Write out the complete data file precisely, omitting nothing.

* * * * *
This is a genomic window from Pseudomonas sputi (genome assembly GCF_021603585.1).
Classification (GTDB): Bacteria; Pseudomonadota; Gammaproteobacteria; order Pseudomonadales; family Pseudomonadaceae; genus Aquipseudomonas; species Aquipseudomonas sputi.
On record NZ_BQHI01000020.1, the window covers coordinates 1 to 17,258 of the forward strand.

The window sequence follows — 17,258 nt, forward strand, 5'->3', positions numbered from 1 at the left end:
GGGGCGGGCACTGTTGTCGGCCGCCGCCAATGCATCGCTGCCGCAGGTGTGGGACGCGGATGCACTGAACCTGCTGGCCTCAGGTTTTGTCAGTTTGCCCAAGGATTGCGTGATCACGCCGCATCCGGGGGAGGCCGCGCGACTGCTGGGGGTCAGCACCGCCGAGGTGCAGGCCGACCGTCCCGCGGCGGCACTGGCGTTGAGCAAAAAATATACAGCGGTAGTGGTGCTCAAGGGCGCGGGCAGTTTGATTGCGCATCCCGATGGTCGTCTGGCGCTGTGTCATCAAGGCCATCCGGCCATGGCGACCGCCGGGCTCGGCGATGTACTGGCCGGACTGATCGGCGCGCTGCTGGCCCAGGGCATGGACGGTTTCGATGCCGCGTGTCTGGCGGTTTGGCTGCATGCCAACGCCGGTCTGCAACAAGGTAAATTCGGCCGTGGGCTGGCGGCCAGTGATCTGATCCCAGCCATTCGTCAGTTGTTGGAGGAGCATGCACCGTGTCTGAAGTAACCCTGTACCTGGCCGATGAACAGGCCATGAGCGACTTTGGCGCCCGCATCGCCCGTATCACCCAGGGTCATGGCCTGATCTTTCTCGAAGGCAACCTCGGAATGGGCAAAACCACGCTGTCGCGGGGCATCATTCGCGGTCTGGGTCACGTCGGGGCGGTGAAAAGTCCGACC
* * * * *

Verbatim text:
This is a genomic window from Pseudomonas sputi (genome assembly GCF_021603585.1).
Classification (GTDB): Bacteria; Pseudomonadota; Gammaproteobacteria; order Pseudomonadales; family Pseudomonadaceae; genus Aquipseudomonas; species Aquipseudomonas sputi.
On record NZ_BQHI01000020.1, the window covers coordinates 1 to 17,258 of the forward strand.

The window sequence follows — 17,258 nt, forward strand, 5'->3', positions numbered from 1 at the left end:
GGGGCGGGCACTGTTGTCGGCCGCCGCCAATGCATCGCTGCCGCAGGTGTGGGACGCGGATGCACTGAACCTGCTGGCCTCAGGTTTTGTCAGTTTGCCCAAGGATTGCGTGATCACGCCGCATCCGGGGGAGGCCGCGCGACTGCTGGGGGTCAGCACCGCCGAGGTGCAGGCCGACCGTCCCGCGGCGGCACTGGCGTTGAGCAAAAAATATACAGCGGTAGTGGTGCTCAAGGGCGCGGGCAGTTTGATTGCGCATCCCGATGGTCGTCTGGCGCTGTGTCATCAAGGCCATCCGGCCATGGCGACCGCCGGGCTCGGCGATGTACTGGCCGGACTGATCGGCGCGCTGCTGGCCCAGGGCATGGACGGTTTCGATGCCGCGTGTCTGGCGGTTTGGCTGCATGCCAACGCCGGTCTGCAACAAGGTAAATTCGGCCGTGGGCTGGCGGCCAGTGATCTGATCCCAGCCATTCGTCAGTTGTTGGAGGAGCATGCACCGTGTCTGAAGTAACCCTGTACCTGGCCGATGAACAGGCCATGAGCGACTTTGGCGCCCGCATCGCCCGTATCACCCAGGGTCATGGCCTGATCTTTCTCGAAGGCAACCTCGGAATGGGCAAAACCACGCTGTCGCGGGGCATCATTCGCGGTCTGGGTCACGTCGGGGCGGTGAAAAGTCCGACC